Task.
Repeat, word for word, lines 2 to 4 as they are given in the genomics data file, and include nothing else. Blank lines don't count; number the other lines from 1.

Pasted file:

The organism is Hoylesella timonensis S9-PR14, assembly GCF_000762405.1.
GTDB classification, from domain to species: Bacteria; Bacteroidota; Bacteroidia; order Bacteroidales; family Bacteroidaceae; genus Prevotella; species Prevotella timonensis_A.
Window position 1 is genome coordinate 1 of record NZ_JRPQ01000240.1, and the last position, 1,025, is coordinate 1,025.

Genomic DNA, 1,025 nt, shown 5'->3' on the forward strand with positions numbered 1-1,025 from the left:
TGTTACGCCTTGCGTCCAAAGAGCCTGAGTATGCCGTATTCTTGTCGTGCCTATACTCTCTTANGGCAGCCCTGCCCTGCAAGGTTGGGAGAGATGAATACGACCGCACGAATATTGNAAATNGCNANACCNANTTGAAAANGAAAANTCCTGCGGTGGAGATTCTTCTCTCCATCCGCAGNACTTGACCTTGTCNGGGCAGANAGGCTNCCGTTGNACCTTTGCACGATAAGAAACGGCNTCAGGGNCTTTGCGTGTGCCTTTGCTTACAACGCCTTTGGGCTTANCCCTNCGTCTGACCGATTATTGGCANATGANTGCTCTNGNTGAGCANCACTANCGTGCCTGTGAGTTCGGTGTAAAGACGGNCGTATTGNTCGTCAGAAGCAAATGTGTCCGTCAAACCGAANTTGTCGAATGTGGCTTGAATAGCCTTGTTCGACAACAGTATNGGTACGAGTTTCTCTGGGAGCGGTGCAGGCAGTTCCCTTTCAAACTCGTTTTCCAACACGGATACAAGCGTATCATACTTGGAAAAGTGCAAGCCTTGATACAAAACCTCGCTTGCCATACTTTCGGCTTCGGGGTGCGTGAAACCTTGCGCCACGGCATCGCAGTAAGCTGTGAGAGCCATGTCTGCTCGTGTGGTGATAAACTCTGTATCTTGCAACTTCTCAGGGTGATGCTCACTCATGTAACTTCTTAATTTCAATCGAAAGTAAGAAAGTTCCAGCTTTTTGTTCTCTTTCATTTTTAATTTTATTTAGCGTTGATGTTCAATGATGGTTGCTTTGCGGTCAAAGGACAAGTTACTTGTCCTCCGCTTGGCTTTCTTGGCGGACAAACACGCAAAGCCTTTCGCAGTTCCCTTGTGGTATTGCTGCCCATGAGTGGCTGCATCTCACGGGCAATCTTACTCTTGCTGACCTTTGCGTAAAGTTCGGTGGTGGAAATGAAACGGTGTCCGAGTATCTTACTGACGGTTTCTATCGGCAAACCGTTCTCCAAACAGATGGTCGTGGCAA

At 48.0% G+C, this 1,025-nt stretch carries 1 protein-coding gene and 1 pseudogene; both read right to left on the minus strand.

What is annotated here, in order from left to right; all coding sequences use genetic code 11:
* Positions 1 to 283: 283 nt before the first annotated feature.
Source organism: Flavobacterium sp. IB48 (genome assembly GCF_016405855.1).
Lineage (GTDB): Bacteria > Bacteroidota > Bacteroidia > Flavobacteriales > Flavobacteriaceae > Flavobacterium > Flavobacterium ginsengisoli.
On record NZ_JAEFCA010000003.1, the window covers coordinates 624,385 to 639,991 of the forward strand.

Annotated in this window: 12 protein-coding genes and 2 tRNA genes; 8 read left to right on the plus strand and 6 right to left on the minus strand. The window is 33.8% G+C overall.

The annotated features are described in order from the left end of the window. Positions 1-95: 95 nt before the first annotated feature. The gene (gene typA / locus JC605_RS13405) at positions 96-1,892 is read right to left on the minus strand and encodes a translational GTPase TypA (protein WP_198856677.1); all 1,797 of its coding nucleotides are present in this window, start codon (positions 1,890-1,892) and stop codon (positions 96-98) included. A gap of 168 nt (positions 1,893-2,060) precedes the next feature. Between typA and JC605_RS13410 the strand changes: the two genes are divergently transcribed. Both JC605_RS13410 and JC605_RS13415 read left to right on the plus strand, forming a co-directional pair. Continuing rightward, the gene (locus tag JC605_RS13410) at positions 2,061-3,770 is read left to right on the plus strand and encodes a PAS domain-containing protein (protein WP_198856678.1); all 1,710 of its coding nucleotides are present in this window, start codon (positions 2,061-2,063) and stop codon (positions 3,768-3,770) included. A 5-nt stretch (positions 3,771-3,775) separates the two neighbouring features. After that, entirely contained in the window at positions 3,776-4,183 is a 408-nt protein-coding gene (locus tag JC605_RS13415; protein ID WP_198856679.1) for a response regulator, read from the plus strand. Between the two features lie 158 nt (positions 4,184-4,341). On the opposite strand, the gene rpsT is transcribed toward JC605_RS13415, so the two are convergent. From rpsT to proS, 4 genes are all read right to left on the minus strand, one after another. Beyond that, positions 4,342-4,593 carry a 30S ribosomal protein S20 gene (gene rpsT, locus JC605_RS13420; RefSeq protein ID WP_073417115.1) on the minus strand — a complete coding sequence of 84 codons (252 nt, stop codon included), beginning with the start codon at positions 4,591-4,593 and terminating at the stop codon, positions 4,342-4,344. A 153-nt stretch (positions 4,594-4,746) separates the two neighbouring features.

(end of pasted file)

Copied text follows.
GTDB classification, from domain to species: Bacteria; Bacteroidota; Bacteroidia; order Bacteroidales; family Bacteroidaceae; genus Prevotella; species Prevotella timonensis_A.
Window position 1 is genome coordinate 1 of record NZ_JRPQ01000240.1, and the last position, 1,025, is coordinate 1,025.

Genomic DNA, 1,025 nt, shown 5'->3' on the forward strand with positions numbered 1-1,025 from the left: